obvious (and more interesting) results. Even more interesting things
happen when we go into the complex plane and iterate analytic functions.
The notation f^{(n)}( z ) is used to denote the nth iterate of f, that is,

and so on.
5.1 Quadratic polynomials
The most wellknown case is when f is a quadratic polynomial. For example, let f ( z ) = z^{2} + c, where c = −0.75 − 0.2i. Figure 21 shows the first four iterates:

The degree doubles at each step, so likewise does the number of zeros.
Figure 22 depicts the function obtained by iterating f twenty times. This function is a polynomial of degree 2^{20}, so it has 2^{20} = 1048576 zeros! About a hundred of them can be distinguished in the picture (here is a larger picture).
The black region is not really supposed to be there
 it consists of the points where an overflow error occurs because the
value of the function is too large to represent with standard precision
floating point arithmetic. However, for large z the behaviour of the function is dominated by the contribution from the leading term z^{1048576},
which is a monomial, so by now you should be able to figure out what
the function will eventually look like if we zoom out enough, even if we
can't computeit without some special software.
What happens when we iterate this polynomial further? It is not hard to realize that f^{(n)}( z ) → ∞ as n → ∞ if, for example,  f^{(k)}( z )  > 2 for some k, since after that the absolute value will keep increasing. This holds of course if z is one of the black overflow points, and actually for most other z as well. Those z for which f^{(n)}( z ) does not tend to infinity constitute the filled Julia set of f, which is shown in figure 23.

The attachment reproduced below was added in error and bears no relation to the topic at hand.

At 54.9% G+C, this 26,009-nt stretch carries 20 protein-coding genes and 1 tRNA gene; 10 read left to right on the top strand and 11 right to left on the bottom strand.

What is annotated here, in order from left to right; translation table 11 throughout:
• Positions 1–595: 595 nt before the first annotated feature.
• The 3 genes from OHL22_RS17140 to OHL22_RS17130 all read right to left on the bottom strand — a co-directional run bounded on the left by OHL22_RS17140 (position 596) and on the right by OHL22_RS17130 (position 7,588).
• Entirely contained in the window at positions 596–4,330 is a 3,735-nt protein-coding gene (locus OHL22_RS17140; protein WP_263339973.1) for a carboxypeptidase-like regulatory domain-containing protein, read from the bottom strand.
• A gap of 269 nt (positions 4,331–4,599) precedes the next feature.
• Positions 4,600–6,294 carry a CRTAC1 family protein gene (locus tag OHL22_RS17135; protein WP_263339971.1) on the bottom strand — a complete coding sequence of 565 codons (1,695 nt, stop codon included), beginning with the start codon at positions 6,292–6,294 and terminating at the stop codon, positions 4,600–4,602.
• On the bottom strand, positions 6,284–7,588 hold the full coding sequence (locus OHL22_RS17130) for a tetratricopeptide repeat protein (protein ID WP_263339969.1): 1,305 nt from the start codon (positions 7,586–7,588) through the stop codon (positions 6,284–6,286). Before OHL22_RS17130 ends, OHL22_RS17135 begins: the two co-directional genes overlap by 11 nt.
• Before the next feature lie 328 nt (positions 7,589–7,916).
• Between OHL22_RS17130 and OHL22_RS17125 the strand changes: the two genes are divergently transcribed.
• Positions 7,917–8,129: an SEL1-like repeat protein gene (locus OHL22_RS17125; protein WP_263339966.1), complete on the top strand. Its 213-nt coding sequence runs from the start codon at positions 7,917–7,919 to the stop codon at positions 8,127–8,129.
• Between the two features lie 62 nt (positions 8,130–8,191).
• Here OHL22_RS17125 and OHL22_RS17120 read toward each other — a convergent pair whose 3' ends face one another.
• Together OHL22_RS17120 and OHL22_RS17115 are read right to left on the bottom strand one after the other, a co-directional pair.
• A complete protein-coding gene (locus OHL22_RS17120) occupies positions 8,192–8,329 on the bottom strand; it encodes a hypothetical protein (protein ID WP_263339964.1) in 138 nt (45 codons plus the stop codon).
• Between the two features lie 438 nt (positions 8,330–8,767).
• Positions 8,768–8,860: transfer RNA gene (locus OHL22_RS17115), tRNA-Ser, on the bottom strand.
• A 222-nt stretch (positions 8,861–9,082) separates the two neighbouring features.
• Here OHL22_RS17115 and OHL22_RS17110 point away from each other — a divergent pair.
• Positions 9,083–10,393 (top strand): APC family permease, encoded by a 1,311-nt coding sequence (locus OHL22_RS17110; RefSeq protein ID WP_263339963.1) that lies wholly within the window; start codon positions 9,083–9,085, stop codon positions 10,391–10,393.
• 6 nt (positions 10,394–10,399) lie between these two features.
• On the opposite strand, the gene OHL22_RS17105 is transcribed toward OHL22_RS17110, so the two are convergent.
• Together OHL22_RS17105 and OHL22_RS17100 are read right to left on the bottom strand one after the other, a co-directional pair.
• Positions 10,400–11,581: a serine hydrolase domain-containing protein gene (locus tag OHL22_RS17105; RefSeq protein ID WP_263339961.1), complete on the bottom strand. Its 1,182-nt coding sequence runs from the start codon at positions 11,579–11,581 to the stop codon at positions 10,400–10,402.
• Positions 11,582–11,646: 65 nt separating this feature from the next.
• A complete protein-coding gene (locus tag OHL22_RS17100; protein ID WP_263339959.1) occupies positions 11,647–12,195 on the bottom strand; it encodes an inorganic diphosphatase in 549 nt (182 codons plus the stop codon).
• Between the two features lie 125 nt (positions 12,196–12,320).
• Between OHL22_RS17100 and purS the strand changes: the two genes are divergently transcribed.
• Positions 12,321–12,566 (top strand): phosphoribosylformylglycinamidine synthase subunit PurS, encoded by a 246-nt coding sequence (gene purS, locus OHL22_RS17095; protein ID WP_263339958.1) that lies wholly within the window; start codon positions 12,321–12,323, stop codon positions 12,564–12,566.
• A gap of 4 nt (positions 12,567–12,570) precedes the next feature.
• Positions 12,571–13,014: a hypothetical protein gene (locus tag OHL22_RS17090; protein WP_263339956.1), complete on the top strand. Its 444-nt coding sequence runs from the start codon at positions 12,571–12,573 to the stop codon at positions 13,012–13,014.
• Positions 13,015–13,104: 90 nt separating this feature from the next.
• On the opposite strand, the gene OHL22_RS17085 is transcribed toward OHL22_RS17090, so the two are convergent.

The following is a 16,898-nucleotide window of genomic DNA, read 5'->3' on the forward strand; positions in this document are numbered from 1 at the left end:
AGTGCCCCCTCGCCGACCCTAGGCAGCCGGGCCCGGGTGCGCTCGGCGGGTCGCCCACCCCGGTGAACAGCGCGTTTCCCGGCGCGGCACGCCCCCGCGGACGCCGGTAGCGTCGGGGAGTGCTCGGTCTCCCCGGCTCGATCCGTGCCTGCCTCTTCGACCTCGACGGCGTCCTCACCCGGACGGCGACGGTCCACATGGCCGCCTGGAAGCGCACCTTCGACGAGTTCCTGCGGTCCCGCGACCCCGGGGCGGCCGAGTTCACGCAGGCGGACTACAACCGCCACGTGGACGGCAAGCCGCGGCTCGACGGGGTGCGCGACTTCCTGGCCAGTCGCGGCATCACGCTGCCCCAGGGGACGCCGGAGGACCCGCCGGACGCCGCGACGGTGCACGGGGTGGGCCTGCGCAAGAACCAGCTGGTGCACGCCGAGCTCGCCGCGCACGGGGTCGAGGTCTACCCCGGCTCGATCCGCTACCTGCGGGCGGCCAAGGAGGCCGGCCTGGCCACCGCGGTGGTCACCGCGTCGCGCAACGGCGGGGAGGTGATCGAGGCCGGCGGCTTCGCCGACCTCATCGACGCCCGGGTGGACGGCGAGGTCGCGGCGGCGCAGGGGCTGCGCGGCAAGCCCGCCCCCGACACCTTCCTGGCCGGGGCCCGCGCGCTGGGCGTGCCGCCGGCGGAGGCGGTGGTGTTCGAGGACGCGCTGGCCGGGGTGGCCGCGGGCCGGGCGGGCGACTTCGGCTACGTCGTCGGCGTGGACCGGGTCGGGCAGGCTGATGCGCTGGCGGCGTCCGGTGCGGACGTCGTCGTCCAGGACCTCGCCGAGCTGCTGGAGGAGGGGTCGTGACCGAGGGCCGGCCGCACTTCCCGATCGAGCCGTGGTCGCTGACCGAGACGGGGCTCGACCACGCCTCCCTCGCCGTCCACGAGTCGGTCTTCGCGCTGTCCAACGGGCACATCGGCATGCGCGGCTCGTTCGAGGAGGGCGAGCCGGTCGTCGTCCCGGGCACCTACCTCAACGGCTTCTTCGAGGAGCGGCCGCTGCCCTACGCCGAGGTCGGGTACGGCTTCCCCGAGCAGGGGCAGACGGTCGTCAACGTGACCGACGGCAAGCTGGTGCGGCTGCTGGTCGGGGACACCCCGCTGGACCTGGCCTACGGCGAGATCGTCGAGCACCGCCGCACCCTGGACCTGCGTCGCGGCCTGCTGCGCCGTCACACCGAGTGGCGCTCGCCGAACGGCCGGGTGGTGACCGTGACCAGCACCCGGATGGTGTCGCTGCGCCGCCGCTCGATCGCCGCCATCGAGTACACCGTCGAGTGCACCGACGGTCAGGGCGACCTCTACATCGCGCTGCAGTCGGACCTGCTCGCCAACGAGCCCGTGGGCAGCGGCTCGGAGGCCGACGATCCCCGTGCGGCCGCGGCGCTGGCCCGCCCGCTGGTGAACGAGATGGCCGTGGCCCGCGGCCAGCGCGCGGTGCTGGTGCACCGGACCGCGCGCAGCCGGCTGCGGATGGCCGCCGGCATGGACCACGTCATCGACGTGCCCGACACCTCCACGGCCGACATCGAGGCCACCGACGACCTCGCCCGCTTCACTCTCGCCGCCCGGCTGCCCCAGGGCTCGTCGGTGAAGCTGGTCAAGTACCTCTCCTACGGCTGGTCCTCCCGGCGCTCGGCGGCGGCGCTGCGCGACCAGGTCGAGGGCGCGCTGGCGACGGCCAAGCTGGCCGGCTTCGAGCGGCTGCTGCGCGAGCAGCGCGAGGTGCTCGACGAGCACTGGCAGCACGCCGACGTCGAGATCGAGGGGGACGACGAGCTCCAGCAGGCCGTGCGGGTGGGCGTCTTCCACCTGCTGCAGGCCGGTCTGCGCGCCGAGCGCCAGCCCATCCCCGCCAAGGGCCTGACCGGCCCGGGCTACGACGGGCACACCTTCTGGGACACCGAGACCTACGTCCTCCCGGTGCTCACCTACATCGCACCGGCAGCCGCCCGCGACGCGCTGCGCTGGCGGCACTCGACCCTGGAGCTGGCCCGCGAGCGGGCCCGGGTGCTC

Actually, the Julia set here consists of "fractal dust" hidden deep
inside the bright "islands" in the picture, so what we see is rather the
complement of the Julia set. Colors indicate rate of divergence; for
greenish points the iterates f^{(n)}( z ) become very large already after a few steps (compare with the black overflow region in figure 22), for reddish points the iterates diverge more slowly.
For other values of c, the behavior of the iterates can be quite different. When varying c and investigating the iterates of f_{c} ( z ) = z^{2} + c, one obtains the famous Mandelbrot set, which contains those c for which f_{c}^{(n)}( 0 ) does not diverge to infinity.
5.2 A sine function
Iterating other functions can also produce nice pictures. Figure 24shows an example.
6 Want to learn more?
On the the start pageyou will find pointers to more information.